Annie Thomas’ Rainbow flip-flops are planted sideways on the grip tape of her blue Sector 9 longboard. With knees slightly bent and her long brown hair blowing behind her, she sways across the brick sidewalk, zooming past Downtown Lodi storefronts.
A surfer and former waterpolo player, Thomas has fallen in love with laid-back longboarding culture that is reminiscent of surfer beach cities, but has made its way inland to cities like Lodi. She’s in it for the sport, but she also loves how it makes her feel.
“Longboarding gives you a sense of character ... but it’s also time you can have by yourself,” said Thomas, the St. Mary’s high school student who rides anywhere the pavement is smooth: her long Acampo driveway, Downtown Lodi, the streets of Santa Cruz.
Boards are for girls
Skateboarding has long been a boy’s sport, but girls are finding their comfort and freedom on bigger, sturdier longboard skateboards.
Longboards are wider and typically longer than standard boards. Some are two feet long, while other reach five feet in length or more. The wheels, wider and softer than average boards, take rocks and sidewalk cracks easier, helping riders stay on longer and keep balanced.
While girls use longboards for transportation, longboards are typically used for leisure. Even in Lodi, longboarding girls surf the streets of Lodi in their shorts or flowy skirts and sunglasses. Thomas and Lodi longboarder Caroline Garrett even take the risk and pedal their boards in flip-flips.
Garrett, 27, who has been skating since she was a student, is now a driver’s education and health teacher at Lodi High School. She rides her 4-foot longboard with friends around Lodi and around her neighborhood in Midtown Sacramento, where seeing girls on longboards is normal.
She started riding with her brother, Luke Garrett, on a regular skateboard. Always athletic, she says people weren’t surprised that she could ride; her guy friends thought it was cool.
“It’s not unusual for me ... They’re used to me riding,” said Garrett, who got her boyfriend to buy a longboard and start riding.
When she was a student at California State University, Chico, her brother and sister bought her the longboard she uses today: a Sector 9 with green Hawaiian bamboo print. In college, it was a way to get around campus and a town where parking always posed a challenge.
Boost of confidence
When she’s not working at Oh My Yogurt or taking classes at San Joaquin Delta College, Merrin Dean rides her Sector 9 board across Lodi, sometimes for fun and sometimes because it’s cheaper than using gas guzzled by her ’99 Jeep Wrangler.
Zigzagging through the flat parking lot at Lodi Lake, near her home, Dean is comfortable on her board, leaning back to make a sharp turn kneeling down to touch her board with her hand as she makes a gentle curve. Her long blonde hair blows behind her, and her movements seem effortless.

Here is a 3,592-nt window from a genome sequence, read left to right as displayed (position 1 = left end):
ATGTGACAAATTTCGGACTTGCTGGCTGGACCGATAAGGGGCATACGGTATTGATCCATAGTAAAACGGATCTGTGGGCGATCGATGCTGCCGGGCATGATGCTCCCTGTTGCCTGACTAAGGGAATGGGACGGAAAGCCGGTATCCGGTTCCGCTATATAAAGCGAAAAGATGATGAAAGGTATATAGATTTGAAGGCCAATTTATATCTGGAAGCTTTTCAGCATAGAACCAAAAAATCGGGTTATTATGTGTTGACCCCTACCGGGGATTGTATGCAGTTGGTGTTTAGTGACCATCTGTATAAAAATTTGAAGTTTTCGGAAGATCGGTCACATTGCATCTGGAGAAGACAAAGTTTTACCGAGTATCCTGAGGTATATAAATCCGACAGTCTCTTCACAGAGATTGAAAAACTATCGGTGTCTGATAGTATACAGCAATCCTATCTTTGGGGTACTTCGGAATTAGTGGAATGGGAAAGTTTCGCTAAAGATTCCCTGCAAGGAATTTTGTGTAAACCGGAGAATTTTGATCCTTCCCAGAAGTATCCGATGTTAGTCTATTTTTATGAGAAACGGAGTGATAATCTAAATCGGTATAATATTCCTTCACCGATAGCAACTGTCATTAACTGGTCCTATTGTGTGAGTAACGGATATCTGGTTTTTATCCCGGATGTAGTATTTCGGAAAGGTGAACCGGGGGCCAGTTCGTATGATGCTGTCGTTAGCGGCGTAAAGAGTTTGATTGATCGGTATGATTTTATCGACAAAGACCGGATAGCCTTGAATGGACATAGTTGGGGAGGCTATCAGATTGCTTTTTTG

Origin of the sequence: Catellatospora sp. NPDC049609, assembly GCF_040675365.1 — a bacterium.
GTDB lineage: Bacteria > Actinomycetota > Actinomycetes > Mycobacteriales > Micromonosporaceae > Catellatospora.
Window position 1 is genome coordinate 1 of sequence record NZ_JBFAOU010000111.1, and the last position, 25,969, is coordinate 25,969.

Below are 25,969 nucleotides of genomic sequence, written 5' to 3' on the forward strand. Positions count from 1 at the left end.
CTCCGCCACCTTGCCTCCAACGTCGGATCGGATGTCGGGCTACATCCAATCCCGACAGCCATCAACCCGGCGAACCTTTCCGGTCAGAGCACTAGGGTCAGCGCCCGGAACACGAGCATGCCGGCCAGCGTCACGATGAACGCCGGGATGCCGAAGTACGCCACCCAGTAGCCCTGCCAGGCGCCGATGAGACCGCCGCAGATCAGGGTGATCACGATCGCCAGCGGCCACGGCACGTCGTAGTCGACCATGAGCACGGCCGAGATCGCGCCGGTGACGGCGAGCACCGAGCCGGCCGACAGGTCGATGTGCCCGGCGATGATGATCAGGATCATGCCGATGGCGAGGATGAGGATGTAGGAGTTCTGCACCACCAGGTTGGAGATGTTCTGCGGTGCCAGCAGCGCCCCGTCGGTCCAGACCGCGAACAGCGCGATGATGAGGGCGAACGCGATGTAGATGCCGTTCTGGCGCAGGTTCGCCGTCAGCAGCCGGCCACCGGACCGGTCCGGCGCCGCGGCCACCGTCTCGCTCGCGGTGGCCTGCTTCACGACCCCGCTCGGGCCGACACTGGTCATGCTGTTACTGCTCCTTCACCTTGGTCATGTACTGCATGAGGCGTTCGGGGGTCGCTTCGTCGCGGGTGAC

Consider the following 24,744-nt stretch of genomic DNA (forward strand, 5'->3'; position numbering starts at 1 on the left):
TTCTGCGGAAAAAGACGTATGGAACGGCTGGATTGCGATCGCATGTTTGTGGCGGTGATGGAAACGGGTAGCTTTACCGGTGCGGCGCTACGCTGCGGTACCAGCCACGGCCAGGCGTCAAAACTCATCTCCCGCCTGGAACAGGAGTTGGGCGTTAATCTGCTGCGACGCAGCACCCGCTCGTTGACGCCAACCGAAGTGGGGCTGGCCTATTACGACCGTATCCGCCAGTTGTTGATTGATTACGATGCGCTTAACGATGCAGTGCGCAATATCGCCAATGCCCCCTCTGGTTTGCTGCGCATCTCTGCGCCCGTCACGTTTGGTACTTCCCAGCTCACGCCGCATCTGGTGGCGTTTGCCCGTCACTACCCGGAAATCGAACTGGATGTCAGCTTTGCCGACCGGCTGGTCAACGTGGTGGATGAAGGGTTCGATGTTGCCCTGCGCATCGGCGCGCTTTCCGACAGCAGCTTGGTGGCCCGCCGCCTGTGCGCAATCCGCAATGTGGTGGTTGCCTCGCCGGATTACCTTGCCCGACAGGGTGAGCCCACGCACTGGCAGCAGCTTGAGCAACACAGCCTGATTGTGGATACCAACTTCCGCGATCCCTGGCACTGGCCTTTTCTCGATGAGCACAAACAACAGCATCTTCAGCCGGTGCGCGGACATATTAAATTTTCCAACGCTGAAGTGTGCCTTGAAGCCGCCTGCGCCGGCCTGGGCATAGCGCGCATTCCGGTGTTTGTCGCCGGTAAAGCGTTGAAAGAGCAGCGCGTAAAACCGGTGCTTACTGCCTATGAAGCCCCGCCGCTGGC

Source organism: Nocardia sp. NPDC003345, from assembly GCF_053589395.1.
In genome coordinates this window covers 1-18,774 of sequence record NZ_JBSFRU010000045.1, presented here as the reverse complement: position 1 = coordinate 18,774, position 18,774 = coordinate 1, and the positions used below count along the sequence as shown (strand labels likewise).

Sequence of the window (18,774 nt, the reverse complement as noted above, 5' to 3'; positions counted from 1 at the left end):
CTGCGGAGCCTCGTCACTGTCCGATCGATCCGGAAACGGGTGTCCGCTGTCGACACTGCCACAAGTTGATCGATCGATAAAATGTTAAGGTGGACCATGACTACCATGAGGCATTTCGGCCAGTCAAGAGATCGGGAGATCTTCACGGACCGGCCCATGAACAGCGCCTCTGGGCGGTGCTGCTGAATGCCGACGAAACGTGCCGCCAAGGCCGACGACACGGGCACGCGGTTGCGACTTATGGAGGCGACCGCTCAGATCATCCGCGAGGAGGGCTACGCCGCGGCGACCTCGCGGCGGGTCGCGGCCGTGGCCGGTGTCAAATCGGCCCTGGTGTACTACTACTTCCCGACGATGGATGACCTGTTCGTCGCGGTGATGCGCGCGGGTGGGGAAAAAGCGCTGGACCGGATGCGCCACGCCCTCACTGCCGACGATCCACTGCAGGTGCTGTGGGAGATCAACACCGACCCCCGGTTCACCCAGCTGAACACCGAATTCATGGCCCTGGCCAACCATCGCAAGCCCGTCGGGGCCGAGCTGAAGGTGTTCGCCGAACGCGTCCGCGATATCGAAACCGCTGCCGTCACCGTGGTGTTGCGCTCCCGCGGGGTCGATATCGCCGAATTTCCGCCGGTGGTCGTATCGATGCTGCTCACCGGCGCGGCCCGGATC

Dean has always been known to test herself. She rides a unicycle and she walked across a rope she strung up between two trees in her front yard.
When she rides, she rides solo or with her guy friends because her girl friends are often too afraid.
“With girls, it’s kind of a balance thing ... they’re just kind of scared,” she said.
However, she thinks girls should face their fears.
“It’s a stereotype — girls are supposed to be pretty and flirty, but you can do that and do things guys do,” she said. “Younger girls just need to have their confidence built and to face things head on.”
Annie Thomas has been surfing since she was 11, and longboarding helps her practice even when she stays home in Acampo and can’t make it to Santa Cruz.
“It keeps my body used to the movement and keeps my balance up,” she said.
She’s on her second skateboard, but still uses her first and favorite board, a blue sector 9 with gold wing trucks that are broken and will fly off her board if she tries bombing (skater lingo for flying down a hill on a skateboard and completing the descent with a trick).
While she classifies longboarding girls as “Roxy, soul-surfer types who tend to be less skater-ish,” she finds that it’s something anyone can do.
“You never get too old for (longboarding),” she said.
After years of practice on the longboard, the girls haven’t escaped without battle wounds. Most scrapes and bruises were caused by rocks that stopped their wheels and made them fly off, or by trying to keep up with the boys.
“I have tried the whole bombing down the hills thing. The first time I tried, I took a chunk out of my knee. I never tried to keep up with the boys again,” Garrett said.
Thomas has her scars too. Taking a break from riding, she pulls up her jean pant leg to reveal a scar on her knee that happened after she tried to ride fast down a hill. Her Sector 9, her favorite even though it falls apart, started shaking as she got deeper and faster in the hill, and eventually fell apart when a bolt burst off.
When it comes to skateboarding, the general rule is that you will fall eventually. But for these girls, a small scrape is worth the view from the longboard.
Contact Lodi Living editor Lauren Nelson at firstname.lastname@example.org.